People who commit low-level offenses like public urination or alcohol-drinking could be steered away from the criminal courts under legislation being considered by the New York City Council.
But the NYPD would still retain discretion of whether to issue a civil summons or make a criminal arrest, part of a compromise following a year of negotiations between the NYPD, the council and the mayor’s office, officials said.
Council Speaker Melissa Mark-Viverito had pushed for such changes in her 2015 State of the City address. On Wednesday, she called the legislation being considered “a bold step towards reforming a system which for too long has disproportionately punished low-level, nonviolent offenses.”
“By increasing the use of civil adjudication instead of relying on our broken criminal summons system, we can reduce the long-term consequences of over-criminalization while ensuring that the penalties fit the offense and that police have the tools they need to keep us safe,” Mark-Viverito (D-Manhattan) said in a statement.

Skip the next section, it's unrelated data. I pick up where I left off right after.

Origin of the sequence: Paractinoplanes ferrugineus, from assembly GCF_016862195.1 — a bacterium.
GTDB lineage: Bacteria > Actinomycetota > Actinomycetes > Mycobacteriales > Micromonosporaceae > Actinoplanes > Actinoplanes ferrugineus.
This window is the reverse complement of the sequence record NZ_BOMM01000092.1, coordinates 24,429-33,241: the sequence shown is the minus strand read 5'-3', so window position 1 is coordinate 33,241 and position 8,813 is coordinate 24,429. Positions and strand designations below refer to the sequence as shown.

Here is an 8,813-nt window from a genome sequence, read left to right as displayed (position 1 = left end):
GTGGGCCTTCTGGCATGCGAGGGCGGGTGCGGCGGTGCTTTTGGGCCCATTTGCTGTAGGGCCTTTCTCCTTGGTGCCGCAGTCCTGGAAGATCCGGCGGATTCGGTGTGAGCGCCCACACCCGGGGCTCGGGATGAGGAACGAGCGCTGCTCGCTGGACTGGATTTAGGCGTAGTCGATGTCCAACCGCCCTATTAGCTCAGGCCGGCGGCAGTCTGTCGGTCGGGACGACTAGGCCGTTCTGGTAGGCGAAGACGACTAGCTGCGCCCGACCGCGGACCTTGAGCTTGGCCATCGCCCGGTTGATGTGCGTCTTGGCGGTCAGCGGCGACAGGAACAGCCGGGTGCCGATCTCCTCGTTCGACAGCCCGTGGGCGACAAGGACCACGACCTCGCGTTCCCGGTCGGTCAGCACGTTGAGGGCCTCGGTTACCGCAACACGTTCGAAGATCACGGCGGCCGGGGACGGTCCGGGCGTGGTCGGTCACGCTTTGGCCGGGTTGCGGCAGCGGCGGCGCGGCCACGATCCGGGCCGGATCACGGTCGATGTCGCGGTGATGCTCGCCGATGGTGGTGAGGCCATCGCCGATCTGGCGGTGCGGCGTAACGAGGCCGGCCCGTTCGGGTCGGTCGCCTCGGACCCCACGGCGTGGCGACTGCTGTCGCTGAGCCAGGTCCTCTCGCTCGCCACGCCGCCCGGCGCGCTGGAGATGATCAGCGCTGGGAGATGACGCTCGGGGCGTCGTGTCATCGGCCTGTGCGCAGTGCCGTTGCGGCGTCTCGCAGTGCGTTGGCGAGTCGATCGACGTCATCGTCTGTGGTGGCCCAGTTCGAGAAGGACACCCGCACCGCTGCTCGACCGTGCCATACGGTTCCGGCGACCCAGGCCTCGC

Mark-Viverito’s office said the bills aim to address a bureaucratic challenge facing the courts: the 1.2 million active warrants “which have clogged our criminal justice system.”
Under the proposals being considered, for example, someone caught urinating in public, spitting or littering could face a noncriminal, penalty ranging from $50 to $250, to be heard before a civil tribunal, said Councilman Rory Lancman (D-Queens).
Failure to pay would mean a civil judgment and jeopardize the ability to get a credit card or mortgage.
“You will not be handcuffed, arrested and sent to jail,” Lancman said.
A persistent quality-of-life violator could still face arrest, Lancman said, “but the vast majority who gets these summonses are ordinary, decent people who made an error in judgment,” then forget to pay a fine or show up to court and “are now turned into criminals with arrest warrants just like alleged bank robbers.”